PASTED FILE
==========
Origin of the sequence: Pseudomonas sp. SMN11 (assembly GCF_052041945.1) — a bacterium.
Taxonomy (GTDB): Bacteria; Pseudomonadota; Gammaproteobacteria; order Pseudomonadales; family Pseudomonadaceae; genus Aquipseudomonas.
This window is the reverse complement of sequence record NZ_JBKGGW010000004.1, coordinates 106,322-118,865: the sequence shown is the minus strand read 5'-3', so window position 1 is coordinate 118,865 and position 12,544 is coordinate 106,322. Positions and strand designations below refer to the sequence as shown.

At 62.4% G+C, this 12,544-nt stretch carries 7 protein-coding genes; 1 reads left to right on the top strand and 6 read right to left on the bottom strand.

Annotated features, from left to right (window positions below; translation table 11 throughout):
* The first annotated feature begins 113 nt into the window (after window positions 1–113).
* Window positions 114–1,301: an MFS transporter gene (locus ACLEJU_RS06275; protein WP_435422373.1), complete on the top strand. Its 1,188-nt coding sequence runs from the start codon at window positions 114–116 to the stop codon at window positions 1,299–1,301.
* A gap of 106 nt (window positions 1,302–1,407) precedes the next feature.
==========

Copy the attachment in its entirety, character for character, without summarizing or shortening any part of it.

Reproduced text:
Origin of the sequence: Pseudomonas sp. SMN11 (assembly GCF_052041945.1) — a bacterium.
Taxonomy (GTDB): Bacteria; Pseudomonadota; Gammaproteobacteria; order Pseudomonadales; family Pseudomonadaceae; genus Aquipseudomonas.
This window is the reverse complement of sequence record NZ_JBKGGW010000004.1, coordinates 106,322-118,865: the sequence shown is the minus strand read 5'-3', so window position 1 is coordinate 118,865 and position 12,544 is coordinate 106,322. Positions and strand designations below refer to the sequence as shown.

At 62.4% G+C, this 12,544-nt stretch carries 7 protein-coding genes; 1 reads left to right on the top strand and 6 read right to left on the bottom strand.

Annotated features, from left to right (window positions below; translation table 11 throughout):
* The first annotated feature begins 113 nt into the window (after window positions 1–113).
* Window positions 114–1,301: an MFS transporter gene (locus ACLEJU_RS06275; protein WP_435422373.1), complete on the top strand. Its 1,188-nt coding sequence runs from the start codon at window positions 114–116 to the stop codon at window positions 1,299–1,301.
* A gap of 106 nt (window positions 1,302–1,407) precedes the next feature.